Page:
I Liked You Better Before I Knew You So WellNonfiction
Reviewed By Eric Maroney
- Cleveland State University Poetry Center (2017)
- 158 pages
James Allen Hall’s nine essays that make up his book I Liked You Better Before I Knew You So Well benefit from both total honesty and a strong and playful use of language. Hall’s voice sounds thoroughly authentic, even as he shifts tone, mood, and topic. Reading this work gives the reader an uncanny sensation that Hall is not just presenting essays about the events of his life, but also mapping the typology of his soul.
Take, for example, the first essay, “My First Time.” Hall relates the first time he is called a “faggot” in school. Lulled into thinking that two other high school students are also gay, Hall, who professes to have been “sixteen, overweight, [and] miserably, effeminately gay,” is betrayed by his two “friends.” Hall is shoved by a fellow student and called the name, and spit from the malefactor’s mouth acts as a “glue to make the name stick.” This is the first time he is singled out as gay. He writes, “I felt the cuts all over my body where the word made invisible grooves, where the label was being sutured to my skin.”
In “The End of Terror,” Hall is in college, and exploring the gay scene in Orlando’s red light district for the first time. He witnesses explicit sex between men: “Men on all fours, heads bowed. Hairy men shaved down, the body corrected. Kneeling down. . . . Men holding other men by the jaw, pinching the nose closed so the mouth will open. Men lurching into other men, men receiving them.” For Hall, this sight is a revelation: “This is power: each man is giving in, burning off his shame as he surrenders to another man’s fantasy.”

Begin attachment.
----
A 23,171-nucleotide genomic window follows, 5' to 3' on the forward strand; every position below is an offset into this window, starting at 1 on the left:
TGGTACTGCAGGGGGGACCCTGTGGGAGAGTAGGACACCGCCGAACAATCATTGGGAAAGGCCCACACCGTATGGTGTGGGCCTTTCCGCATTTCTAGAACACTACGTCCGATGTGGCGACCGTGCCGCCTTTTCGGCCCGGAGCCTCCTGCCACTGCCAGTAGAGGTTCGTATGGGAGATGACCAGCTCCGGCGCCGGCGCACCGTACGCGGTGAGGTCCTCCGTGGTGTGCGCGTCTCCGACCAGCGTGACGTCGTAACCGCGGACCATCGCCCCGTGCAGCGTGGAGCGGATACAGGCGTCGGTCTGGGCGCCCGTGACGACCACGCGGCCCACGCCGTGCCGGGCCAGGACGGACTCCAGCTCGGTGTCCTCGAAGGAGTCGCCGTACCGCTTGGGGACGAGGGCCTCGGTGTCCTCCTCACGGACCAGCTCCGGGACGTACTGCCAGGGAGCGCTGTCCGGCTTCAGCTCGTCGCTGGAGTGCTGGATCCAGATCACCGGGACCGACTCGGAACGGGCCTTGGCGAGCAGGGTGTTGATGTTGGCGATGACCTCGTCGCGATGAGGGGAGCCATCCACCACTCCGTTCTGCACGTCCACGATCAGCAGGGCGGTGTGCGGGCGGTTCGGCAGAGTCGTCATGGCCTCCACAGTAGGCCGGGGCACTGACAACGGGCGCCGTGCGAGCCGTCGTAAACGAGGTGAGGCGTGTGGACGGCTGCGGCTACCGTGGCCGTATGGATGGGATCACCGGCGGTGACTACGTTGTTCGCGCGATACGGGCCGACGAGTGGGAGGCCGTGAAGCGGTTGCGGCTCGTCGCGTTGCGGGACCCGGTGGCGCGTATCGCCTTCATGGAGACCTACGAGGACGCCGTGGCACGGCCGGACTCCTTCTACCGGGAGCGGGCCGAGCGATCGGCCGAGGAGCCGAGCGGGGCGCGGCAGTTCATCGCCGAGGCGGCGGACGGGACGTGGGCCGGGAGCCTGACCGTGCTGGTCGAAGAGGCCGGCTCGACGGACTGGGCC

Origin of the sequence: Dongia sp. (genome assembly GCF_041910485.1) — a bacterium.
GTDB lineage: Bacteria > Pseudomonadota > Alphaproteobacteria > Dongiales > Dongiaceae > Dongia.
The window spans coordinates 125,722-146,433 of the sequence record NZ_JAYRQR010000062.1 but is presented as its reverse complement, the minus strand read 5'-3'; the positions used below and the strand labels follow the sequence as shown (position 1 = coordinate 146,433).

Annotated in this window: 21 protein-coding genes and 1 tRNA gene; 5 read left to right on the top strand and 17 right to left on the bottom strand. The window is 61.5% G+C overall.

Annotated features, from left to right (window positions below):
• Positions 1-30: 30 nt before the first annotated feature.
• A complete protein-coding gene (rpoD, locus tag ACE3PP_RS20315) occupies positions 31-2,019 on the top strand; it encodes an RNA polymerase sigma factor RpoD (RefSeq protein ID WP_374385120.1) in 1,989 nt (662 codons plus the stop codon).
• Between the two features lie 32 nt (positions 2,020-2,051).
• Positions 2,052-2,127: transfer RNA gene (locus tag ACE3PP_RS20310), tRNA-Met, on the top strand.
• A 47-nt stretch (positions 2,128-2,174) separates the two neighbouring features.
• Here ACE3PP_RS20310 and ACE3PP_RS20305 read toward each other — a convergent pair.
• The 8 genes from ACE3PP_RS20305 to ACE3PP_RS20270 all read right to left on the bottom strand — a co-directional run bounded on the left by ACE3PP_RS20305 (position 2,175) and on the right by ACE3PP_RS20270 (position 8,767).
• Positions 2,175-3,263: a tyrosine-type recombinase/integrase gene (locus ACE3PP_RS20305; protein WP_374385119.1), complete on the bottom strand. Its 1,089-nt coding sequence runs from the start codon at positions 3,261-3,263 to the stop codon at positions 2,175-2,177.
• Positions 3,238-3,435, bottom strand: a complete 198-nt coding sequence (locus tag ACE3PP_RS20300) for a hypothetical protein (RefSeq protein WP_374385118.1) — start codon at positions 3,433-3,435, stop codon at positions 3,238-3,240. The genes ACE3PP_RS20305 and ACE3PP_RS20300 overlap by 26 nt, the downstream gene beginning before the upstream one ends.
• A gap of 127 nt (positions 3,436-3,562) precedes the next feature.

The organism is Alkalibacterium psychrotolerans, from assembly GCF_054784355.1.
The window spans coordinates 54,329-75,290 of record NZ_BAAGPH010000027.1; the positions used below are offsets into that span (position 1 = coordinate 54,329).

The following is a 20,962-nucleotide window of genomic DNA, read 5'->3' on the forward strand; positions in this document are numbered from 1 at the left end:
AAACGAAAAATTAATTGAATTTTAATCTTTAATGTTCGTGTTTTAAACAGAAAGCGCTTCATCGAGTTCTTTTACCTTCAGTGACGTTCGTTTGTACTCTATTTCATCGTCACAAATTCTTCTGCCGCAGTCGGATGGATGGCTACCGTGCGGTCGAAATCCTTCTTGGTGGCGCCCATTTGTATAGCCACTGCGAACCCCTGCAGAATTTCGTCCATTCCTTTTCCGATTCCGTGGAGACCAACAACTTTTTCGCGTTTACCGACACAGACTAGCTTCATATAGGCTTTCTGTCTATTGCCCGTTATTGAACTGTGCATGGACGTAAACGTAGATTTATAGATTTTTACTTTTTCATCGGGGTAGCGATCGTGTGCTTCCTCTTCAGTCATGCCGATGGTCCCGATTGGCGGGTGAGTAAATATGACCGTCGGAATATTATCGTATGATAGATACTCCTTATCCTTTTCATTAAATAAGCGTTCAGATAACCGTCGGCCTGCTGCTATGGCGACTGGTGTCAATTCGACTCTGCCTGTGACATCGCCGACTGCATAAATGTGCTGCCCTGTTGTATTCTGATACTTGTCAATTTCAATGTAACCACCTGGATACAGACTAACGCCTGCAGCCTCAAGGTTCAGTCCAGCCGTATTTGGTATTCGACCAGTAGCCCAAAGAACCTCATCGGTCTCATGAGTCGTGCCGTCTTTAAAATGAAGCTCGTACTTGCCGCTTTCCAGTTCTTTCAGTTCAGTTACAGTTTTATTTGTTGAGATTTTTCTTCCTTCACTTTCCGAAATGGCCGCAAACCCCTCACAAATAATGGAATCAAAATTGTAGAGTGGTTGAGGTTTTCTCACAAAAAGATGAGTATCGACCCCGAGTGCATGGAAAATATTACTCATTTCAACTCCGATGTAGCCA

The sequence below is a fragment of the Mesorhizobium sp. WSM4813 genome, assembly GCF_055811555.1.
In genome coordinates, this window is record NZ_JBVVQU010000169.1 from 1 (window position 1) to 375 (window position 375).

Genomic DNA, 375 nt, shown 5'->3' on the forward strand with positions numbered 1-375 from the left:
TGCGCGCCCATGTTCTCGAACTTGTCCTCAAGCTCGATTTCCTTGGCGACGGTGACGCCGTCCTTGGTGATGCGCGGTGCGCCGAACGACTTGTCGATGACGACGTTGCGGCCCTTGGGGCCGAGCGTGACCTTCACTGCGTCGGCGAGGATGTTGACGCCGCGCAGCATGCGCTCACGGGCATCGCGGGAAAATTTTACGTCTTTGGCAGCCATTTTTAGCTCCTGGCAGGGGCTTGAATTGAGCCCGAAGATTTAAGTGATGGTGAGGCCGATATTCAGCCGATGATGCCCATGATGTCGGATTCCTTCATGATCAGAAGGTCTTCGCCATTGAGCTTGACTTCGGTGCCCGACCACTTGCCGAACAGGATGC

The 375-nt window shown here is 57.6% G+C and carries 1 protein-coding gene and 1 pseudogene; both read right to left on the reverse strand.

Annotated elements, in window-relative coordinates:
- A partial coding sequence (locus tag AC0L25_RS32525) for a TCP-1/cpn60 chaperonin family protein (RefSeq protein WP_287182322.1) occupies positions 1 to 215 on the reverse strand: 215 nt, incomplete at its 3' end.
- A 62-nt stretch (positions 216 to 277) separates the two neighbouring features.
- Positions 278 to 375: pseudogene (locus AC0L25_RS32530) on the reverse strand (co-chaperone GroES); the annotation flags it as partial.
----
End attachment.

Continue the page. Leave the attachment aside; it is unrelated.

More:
Hall’s guilt and fear over his sexuality drive him “to be degraded. I wanted to pick up from the ruin the parts that remained whole.” Eventually he finds a man named Brandon. Hall lets him “tie me up. He binds my wrists with silk ties to his headboard.” The experience of controlled degradation is not wholly negative or positive for Hall. He explains:
Sex hurts. My stomach twists itself into knots with the quick jabs inside me. . . . After a while I discover a place inside the pain that feels almost-good, just when the momentum stills—he’s not pushing forward or drawing out, there is no torque. It’s a place where the membrane is thinnest, where the searing quality threatens to hurt you, but then you feel it lessen, release its hold. That’s where people like me live during intercourse.
Hall astutely maneuvers us toward the deeper levels of his struggles—not only growing up gay, but also his mother’s drive to self-destruction detailed in “Suicide Memorabilia.” Hall notes that “people try to die. They try and try.” Hall’s mother is such a person. She is scared. Hall writes: “We knew that once, as a girl, my mother woke from sleep because she could not breathe, woke to her father’s lips pressed to hers.” Her hands chronically shake. “The shaking always said, Look what you’re doing to me. The shaking always meant, Now you’re molesting me.”